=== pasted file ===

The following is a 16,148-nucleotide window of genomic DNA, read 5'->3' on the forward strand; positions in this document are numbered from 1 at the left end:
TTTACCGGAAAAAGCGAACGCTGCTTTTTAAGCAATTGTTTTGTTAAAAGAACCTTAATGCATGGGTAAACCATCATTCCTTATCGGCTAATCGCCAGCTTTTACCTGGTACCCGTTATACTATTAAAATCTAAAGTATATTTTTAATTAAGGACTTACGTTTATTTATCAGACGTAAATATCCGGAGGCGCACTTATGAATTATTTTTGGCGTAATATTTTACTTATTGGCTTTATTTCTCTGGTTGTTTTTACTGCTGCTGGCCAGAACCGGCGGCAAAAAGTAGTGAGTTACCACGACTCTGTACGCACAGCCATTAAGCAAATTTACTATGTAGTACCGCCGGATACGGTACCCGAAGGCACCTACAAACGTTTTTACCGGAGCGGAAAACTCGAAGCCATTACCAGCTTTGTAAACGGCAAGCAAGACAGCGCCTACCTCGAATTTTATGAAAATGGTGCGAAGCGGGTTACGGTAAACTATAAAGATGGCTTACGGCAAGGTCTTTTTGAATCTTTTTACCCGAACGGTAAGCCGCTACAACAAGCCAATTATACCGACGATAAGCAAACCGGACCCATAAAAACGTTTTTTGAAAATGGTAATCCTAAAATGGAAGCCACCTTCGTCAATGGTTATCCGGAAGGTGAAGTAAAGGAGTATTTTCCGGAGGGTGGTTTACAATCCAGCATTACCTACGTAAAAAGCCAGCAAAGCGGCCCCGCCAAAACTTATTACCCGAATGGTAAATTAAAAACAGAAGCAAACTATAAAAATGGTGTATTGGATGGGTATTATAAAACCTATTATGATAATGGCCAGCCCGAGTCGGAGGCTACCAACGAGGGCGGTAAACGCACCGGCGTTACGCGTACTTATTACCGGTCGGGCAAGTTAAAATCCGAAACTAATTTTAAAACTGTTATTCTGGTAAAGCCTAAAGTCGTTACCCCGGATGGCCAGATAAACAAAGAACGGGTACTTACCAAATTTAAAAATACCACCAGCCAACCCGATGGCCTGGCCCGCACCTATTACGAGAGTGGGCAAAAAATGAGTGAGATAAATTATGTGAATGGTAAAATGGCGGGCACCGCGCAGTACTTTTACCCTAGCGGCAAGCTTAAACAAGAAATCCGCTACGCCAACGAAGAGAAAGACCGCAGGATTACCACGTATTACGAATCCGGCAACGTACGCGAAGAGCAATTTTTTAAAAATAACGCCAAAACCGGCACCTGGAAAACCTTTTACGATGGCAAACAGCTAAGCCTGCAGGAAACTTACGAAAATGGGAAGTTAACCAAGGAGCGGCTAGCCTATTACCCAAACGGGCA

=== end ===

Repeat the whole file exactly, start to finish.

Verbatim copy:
The following is a 16,148-nucleotide window of genomic DNA, read 5'->3' on the forward strand; positions in this document are numbered from 1 at the left end:
TTTACCGGAAAAAGCGAACGCTGCTTTTTAAGCAATTGTTTTGTTAAAAGAACCTTAATGCATGGGTAAACCATCATTCCTTATCGGCTAATCGCCAGCTTTTACCTGGTACCCGTTATACTATTAAAATCTAAAGTATATTTTTAATTAAGGACTTACGTTTATTTATCAGACGTAAATATCCGGAGGCGCACTTATGAATTATTTTTGGCGTAATATTTTACTTATTGGCTTTATTTCTCTGGTTGTTTTTACTGCTGCTGGCCAGAACCGGCGGCAAAAAGTAGTGAGTTACCACGACTCTGTACGCACAGCCATTAAGCAAATTTACTATGTAGTACCGCCGGATACGGTACCCGAAGGCACCTACAAACGTTTTTACCGGAGCGGAAAACTCGAAGCCATTACCAGCTTTGTAAACGGCAAGCAAGACAGCGCCTACCTCGAATTTTATGAAAATGGTGCGAAGCGGGTTACGGTAAACTATAAAGATGGCTTACGGCAAGGTCTTTTTGAATCTTTTTACCCGAACGGTAAGCCGCTACAACAAGCCAATTATACCGACGATAAGCAAACCGGACCCATAAAAACGTTTTTTGAAAATGGTAATCCTAAAATGGAAGCCACCTTCGTCAATGGTTATCCGGAAGGTGAAGTAAAGGAGTATTTTCCGGAGGGTGGTTTACAATCCAGCATTACCTACGTAAAAAGCCAGCAAAGCGGCCCCGCCAAAACTTATTACCCGAATGGTAAATTAAAAACAGAAGCAAACTATAAAAATGGTGTATTGGATGGGTATTATAAAACCTATTATGATAATGGCCAGCCCGAGTCGGAGGCTACCAACGAGGGCGGTAAACGCACCGGCGTTACGCGTACTTATTACCGGTCGGGCAAGTTAAAATCCGAAACTAATTTTAAAACTGTTATTCTGGTAAAGCCTAAAGTCGTTACCCCGGATGGCCAGATAAACAAAGAACGGGTACTTACCAAATTTAAAAATACCACCAGCCAACCCGATGGCCTGGCCCGCACCTATTACGAGAGTGGGCAAAAAATGAGTGAGATAAATTATGTGAATGGTAAAATGGCGGGCACCGCGCAGTACTTTTACCCTAGCGGCAAGCTTAAACAAGAAATCCGCTACGCCAACGAAGAGAAAGACCGCAGGATTACCACGTATTACGAATCCGGCAACGTACGCGAAGAGCAATTTTTTAAAAATAACGCCAAAACCGGCACCTGGAAAACCTTTTACGATGGCAAACAGCTAAGCCTGCAGGAAACTTACGAAAATGGGAAGTTAACCAAGGAGCGGCTAGCCTATTACCCAAACGGGCA